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Tales of God’s Packmen Pt.2

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In the days of old, before the luxury of internet or audiobooks, our brothers, and sisters of the faith held their Bibles close. The word of God was dear to them, and they held a strong conviction that others needed to hear it. They were given a command: “go and make disciples of all nations.” This command they obeyed willingly, and eagerly. The faithful people of ages past knew the love of Christ, and were compelled to love their neighbours because they were loved first.

In a time before railways and motor vehicles, a group of kingdom workers called the packmen of God took it upon themselves to be the much-needed messengers of the Gospel. These packmen, sometimes referred to by the title of “colporteurs”, or “pedlars”, carried our precious book of God’s word to those who had yet to hear. The Bible, which we have so readily available at the press of a button, once needed to be carried hundreds of miles, across oceans and deserts, through treacherous lands and foreign territory. These messengers would go, leaving behind their chances at having a family, as well as an easy life. For the lost to hear of God’s message and salvation, these people had to give up their safety, their wealth, and their comfort, yet they did so without looking back.

This will be the second story retold from the book “Tales of God’s Packmen” by E.W. Smith. The stories written in the book were great, and I wanted to share them with you. The book is SUPER old, but the stories are timeless.

If you haven’t seen part 1 of this series, here’s the link:

A Tale of God’s Packmen. Hello readers! John here. This is a… | by John Gu | UWCCF | Medium

Part 2: An Act of Audacity

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In the Republic of Czechoslovakia — which could once be found on the map of Europe, but is now separated into Czechia and Slovakia — the Bible Society employed a colporteur named Kochol. One day, Kochol stepped off the train at a certain town, and avoiding the crowd on the platform, slipped quietly out of the station. He entered an inn, secured his room for the night, had something to eat, and then, taking his attaché case full of books, went out to begin his work. Going along the street, he noticed there were bills on the walls which said: “Vote for…” Evidently, an election was about to take place.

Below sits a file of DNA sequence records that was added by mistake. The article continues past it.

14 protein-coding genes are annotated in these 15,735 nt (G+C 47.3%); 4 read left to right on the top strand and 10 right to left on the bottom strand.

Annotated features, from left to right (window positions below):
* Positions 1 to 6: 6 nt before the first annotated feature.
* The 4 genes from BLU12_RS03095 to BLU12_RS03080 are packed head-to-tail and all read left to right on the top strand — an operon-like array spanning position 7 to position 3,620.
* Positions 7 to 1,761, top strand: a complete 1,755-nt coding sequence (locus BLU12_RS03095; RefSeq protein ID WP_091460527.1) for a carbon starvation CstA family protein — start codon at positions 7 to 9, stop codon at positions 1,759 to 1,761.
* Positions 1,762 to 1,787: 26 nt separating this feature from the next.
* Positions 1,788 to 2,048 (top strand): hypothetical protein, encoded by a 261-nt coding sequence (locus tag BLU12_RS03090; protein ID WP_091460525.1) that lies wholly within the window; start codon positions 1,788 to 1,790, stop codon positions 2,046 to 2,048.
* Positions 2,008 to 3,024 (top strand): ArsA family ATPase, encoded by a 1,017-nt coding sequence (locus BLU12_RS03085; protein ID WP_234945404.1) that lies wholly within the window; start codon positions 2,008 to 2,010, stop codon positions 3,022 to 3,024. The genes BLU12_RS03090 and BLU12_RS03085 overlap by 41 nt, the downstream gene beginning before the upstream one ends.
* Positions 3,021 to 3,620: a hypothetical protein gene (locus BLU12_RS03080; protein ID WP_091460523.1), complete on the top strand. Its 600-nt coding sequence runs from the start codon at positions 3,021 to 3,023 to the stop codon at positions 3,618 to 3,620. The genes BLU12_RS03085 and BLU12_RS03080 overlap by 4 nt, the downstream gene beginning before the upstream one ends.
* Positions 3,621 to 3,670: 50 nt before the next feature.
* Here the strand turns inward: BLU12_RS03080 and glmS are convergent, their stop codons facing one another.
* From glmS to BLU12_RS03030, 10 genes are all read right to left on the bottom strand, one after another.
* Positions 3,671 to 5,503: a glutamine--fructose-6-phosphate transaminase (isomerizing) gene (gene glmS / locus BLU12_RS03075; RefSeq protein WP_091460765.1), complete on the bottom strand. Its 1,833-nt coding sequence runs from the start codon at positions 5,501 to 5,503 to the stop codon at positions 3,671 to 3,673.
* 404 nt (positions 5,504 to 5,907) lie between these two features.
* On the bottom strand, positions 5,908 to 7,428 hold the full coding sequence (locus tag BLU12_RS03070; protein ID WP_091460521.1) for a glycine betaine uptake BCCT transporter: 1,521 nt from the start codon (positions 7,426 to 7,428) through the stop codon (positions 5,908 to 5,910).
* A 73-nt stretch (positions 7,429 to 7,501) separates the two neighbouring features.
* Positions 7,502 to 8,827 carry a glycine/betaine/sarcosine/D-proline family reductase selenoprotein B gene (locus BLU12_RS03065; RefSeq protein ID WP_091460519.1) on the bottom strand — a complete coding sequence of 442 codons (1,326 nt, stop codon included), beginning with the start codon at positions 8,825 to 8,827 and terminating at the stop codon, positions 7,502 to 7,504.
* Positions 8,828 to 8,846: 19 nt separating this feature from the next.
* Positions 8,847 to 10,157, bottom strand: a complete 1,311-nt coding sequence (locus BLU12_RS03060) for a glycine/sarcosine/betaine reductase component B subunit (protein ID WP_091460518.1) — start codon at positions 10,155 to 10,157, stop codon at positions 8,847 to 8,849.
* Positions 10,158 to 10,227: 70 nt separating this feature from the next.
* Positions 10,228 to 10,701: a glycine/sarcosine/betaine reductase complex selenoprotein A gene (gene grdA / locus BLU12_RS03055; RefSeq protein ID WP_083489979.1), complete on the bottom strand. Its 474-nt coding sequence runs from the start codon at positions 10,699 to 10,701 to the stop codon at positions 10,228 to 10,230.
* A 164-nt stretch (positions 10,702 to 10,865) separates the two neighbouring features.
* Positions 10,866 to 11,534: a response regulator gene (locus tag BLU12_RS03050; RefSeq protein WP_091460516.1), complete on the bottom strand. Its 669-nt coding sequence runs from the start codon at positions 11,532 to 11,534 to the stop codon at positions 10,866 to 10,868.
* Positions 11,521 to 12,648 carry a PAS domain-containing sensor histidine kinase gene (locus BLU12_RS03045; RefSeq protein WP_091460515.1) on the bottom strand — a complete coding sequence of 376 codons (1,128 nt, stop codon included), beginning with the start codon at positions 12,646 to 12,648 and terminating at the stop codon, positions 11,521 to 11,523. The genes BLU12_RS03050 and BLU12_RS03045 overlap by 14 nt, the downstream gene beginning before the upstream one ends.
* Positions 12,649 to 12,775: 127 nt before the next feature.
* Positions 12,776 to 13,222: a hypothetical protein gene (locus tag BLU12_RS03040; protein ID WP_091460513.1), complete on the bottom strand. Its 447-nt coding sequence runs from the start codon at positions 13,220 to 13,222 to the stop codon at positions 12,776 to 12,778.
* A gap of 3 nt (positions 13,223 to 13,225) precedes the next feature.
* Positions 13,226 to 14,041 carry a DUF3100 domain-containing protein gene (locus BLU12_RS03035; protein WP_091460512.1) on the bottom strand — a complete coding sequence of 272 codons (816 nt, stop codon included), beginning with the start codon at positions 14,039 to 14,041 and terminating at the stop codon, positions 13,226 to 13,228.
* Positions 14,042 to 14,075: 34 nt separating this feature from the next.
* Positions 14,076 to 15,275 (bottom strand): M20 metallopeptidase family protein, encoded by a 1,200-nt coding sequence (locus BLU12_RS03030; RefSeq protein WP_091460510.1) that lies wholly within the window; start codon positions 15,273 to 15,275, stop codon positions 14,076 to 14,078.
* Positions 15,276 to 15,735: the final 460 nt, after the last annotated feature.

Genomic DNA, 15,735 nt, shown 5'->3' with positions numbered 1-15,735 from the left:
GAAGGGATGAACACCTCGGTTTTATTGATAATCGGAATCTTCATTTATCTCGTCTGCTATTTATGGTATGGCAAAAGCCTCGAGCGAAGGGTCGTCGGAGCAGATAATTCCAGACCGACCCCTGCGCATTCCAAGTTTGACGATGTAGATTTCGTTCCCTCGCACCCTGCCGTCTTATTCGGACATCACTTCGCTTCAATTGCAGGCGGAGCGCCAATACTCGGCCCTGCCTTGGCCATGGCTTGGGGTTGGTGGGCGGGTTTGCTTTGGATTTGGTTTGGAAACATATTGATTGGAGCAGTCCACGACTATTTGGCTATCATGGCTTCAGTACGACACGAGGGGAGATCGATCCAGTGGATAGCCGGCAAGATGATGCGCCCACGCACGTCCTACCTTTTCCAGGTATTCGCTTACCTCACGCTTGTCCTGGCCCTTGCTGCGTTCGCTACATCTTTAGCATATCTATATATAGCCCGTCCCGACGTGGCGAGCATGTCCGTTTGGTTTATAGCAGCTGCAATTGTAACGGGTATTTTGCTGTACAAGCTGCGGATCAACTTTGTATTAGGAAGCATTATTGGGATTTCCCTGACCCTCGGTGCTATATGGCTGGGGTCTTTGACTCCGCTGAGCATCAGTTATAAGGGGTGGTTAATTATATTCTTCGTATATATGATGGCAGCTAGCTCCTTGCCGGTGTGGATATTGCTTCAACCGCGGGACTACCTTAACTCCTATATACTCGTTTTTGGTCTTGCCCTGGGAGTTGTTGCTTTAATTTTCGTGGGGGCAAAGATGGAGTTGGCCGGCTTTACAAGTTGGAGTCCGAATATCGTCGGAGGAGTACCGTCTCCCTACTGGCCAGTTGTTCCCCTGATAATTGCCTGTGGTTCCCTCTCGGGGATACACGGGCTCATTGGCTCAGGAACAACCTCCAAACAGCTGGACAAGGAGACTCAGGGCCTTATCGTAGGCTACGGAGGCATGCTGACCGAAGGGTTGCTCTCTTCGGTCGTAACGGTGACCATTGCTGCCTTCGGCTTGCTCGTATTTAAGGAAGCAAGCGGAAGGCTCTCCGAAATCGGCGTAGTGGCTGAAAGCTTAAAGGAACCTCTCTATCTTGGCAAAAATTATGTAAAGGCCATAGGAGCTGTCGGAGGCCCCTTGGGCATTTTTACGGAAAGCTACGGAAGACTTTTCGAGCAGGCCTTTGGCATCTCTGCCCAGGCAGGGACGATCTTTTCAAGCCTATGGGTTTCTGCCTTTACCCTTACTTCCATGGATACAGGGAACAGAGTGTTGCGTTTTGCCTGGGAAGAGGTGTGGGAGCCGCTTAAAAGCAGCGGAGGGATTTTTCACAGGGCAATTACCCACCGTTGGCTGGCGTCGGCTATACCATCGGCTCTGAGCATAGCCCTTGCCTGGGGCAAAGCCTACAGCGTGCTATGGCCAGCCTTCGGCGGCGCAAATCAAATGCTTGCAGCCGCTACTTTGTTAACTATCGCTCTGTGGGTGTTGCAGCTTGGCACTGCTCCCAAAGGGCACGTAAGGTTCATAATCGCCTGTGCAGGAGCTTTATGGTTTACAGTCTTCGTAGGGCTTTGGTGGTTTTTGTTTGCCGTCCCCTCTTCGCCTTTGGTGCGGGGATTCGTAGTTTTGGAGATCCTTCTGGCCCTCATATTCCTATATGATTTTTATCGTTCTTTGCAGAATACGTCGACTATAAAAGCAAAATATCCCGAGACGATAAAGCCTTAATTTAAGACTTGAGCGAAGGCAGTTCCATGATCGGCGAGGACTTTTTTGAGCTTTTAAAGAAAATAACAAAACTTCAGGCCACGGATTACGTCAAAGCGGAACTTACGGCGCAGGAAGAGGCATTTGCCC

He came to a spot where a number of men were standing in the street outside a hall. “This here looks like an opportunity,” Mr. Kochol thought to himself, “I don’t know what is going on, but I may be able to sell somebody a Bible.” So he entered, carrying his bag.

Loud cheers broke out as he came into the hall. Applause filled the air. “What’s all this noise?” Kochol wondered. At first, it seemed as if everyone in the room was cheering for him, but that wouldn’t make any sense. He didn’t even know anyone in this town. He looked round, but nobody else had entered. As he made his way further into the room, three well-dressed gentlemen came forward with outstretched hands and smiles of welcome.

“We are glad to see you, sir,” one of them said.
“The people are ready to hear you. Good thing you arrived when you did, the people were getting impatient. We were afraid something happened to you.” “Could you come this way, sir? Quickly.”

One of the gentlemen went outside to call in the men who were standing in the street. The other two led Mr. Kochol onto the platform amid tremendous cheering. The chairman began at once to make his speech. “Friends,” he said, “this is an important moment for us all. The future of our country depends upon the result of this election. Please welcome our guest who has come to speak to us. We are very anxious to hear what he has to say to us at this momentous time. Without further words, I’ll let him introduce himself and address the meeting.”

Mr. Kochol was flabbergasted. Taking a look around, he saw many expectant gazes, as well as the chairman giving him the signal to walk up to the stage. Then it hit him. They had mistaken him for the electioneering agent.